Willig, who set her heart on being a novelist after getting hold of her first romance novel at the age of six, says it was never a choice of writing or law.

"I would write no matter what. Being able to write on weekdays, without having to cram it into stolen moments on weekends, without having to worry that the Blackberry is going to go off, is an amazing privilege.

"I know some people get that same buzz from practicing law, but, for me, my heart was always in writing fiction. It's simply a matter of finding one's vocation and being lucky enough to be able to pursue it."

Willig gave a nod to her former career by making the hero of "The Orchid Affair" a lawyer. Set in 1804, just before Napoleon names himself Emperor, the story has Willig's hero, Andre, dealing with the fact that the brave new world for which he fought actually led, not to a constitutional state and enlightenment reforms, but to military dictatorship.

"I made my hero a lawyer because lawyers were at the forefront of the French Revolution, embracing Enlightenment philosophy, pushing for reforms to the existing systems, fighting the inequalities of the Ancien Regime," she says. "Fortunately for me, there are some excellent monographs out there on the role of the French legal population in the lead-up to the Revolution."

"It's a commonplace that there are far more dukes in Regency romance novels than there ever were in the peerage. Since I write novels set during the Napoleonic Wars, I wanted to invert the accepted paradigm--English aristocrats engaged in acts of amateur espionage--and write about the other side, about a middle-class Frenchman, with a trade, who believed in the principles of the Revolution, and then had to deal with the consequences when it all went wrong."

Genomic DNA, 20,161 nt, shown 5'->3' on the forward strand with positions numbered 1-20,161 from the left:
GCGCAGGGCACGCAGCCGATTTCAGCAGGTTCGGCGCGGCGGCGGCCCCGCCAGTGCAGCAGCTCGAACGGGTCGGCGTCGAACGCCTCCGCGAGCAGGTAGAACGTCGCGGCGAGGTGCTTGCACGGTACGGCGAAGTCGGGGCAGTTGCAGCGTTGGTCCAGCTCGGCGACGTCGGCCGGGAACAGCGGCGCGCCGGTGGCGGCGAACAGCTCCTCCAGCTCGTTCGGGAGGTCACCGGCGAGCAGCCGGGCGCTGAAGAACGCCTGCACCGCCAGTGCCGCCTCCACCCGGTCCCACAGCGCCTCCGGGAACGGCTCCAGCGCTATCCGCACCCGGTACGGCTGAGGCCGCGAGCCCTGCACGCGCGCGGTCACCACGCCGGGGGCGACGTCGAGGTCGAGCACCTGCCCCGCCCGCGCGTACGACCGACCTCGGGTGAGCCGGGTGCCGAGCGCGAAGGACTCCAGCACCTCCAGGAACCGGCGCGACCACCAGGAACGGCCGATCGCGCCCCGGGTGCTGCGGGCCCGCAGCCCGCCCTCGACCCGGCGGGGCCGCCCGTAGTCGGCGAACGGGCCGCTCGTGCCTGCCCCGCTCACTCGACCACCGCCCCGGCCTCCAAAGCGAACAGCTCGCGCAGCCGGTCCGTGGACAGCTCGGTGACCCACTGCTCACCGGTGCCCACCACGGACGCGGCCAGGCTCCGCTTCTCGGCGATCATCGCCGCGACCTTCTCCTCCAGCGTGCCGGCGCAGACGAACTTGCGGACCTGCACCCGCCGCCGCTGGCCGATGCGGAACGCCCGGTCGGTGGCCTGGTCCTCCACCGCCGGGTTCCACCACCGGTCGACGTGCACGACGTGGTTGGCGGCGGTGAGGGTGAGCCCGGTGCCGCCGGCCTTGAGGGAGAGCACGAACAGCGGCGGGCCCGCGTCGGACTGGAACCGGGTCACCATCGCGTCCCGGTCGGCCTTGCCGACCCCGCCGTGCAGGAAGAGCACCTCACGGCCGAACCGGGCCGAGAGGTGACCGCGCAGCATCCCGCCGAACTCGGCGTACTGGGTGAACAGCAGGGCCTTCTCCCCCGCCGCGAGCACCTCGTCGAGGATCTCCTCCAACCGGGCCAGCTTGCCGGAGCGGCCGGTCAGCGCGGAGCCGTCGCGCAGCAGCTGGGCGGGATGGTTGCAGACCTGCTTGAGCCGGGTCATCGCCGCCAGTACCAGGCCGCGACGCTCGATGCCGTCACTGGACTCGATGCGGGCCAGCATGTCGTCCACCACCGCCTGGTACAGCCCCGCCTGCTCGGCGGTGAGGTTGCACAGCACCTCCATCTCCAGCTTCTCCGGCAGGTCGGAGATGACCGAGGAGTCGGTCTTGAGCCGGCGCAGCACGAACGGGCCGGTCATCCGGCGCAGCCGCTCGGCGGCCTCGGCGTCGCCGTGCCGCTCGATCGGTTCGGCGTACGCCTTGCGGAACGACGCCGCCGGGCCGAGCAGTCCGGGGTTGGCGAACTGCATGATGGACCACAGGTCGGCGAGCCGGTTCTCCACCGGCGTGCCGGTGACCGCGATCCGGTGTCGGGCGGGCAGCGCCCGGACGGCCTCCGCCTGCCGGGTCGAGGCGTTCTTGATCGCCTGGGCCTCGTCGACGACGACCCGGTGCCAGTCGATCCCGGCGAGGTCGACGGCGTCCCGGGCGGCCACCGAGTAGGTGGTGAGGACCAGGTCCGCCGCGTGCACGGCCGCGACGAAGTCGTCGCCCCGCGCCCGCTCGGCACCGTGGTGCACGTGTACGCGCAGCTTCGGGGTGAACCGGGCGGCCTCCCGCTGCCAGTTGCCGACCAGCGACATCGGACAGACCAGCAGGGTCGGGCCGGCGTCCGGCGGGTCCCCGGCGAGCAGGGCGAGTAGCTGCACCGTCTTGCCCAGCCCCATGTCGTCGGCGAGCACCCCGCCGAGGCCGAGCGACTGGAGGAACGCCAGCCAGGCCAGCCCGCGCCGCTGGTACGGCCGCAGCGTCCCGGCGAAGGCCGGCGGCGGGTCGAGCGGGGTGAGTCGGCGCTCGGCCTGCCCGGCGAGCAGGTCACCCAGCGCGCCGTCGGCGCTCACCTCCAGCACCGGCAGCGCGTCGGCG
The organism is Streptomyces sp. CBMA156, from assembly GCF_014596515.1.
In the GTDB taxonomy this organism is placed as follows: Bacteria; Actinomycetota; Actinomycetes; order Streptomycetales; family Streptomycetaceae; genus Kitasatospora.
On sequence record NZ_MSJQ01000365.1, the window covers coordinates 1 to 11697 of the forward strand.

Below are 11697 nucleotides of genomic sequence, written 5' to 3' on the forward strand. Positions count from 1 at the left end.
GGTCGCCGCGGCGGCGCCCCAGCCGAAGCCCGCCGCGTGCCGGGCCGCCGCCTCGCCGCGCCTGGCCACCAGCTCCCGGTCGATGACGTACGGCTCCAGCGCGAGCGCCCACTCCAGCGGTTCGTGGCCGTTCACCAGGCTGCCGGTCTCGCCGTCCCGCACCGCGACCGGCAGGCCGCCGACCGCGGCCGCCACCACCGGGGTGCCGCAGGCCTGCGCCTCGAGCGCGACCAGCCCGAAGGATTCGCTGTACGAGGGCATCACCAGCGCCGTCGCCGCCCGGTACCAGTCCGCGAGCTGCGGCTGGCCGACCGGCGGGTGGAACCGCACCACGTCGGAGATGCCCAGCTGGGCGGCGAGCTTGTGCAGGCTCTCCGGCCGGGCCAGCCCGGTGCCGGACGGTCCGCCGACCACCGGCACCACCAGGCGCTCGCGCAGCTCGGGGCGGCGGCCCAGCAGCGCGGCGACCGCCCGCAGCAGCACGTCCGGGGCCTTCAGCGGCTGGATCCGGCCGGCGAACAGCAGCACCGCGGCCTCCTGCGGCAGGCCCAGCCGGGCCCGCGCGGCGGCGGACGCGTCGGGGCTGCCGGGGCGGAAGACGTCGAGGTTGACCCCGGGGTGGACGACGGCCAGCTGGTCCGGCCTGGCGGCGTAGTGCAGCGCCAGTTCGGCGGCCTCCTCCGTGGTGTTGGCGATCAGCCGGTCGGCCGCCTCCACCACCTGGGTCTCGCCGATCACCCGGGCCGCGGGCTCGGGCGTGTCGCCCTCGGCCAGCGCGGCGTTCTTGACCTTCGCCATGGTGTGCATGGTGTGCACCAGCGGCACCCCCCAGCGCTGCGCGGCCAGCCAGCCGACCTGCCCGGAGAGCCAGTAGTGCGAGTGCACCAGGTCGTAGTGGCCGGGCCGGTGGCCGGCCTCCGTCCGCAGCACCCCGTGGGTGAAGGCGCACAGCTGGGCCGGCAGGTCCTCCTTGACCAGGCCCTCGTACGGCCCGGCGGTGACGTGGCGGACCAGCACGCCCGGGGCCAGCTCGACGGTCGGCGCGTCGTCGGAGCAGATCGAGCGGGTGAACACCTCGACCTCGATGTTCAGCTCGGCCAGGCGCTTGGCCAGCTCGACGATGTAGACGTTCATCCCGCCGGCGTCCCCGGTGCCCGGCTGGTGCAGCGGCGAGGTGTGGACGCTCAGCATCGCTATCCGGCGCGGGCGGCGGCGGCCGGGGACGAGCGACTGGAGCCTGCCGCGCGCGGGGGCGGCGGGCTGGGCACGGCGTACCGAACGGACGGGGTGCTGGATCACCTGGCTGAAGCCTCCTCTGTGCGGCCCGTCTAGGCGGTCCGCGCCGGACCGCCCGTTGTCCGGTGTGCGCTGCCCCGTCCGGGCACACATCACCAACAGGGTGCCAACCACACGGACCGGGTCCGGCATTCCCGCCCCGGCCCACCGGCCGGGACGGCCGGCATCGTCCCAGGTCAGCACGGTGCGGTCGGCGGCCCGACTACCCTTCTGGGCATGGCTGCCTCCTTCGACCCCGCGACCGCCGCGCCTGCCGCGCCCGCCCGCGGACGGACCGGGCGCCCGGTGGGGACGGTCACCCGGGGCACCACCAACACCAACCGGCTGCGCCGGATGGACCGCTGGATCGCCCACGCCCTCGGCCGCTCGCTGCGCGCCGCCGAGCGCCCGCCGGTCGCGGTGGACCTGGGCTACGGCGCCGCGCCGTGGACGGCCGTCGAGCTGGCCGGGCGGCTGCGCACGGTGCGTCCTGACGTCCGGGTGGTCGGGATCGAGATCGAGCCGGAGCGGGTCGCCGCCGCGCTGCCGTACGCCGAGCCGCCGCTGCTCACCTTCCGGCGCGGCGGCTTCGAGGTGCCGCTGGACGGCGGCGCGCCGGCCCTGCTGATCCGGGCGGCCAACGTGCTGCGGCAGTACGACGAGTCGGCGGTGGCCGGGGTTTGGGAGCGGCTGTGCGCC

The best-selling novelist will discuss her new novel, "The Garden Intrigue," at 7 p.m. on Tuesday, Feb. 21, at Nicola's Books, 2513 Jackson Rd. in Ann Arbor. In this ninth book of her "Pink Carnation" historical romance series, a secret agent posing as an atrocious poet teams up with an American widow to prevent Napoleon from invading England.

Willig has signed up to write two more Pink Carnation novels for Penguin, and is currently working on a "non-Pink" book, due out from St. Martin's Press later this year or early 2013. She describes the book, set in England and Africa in the early part of the 20th century, as "a little 'Downton Abbey' and a little 'Out of Africa.'"

"Writing romance novels requires skill and talent," she says. "The modern romance novel emerges from of a rich, literary tradition that only now is beginning to receive the kind of scholarly attention it deserves.

"I was fortunate enough to have the chance to teach a class at Yale a couple of years ago on the origins and development of the Regency romance genre. It's a complex and fascinating sub-genre--and I'm very proud to be a part of that tradition.”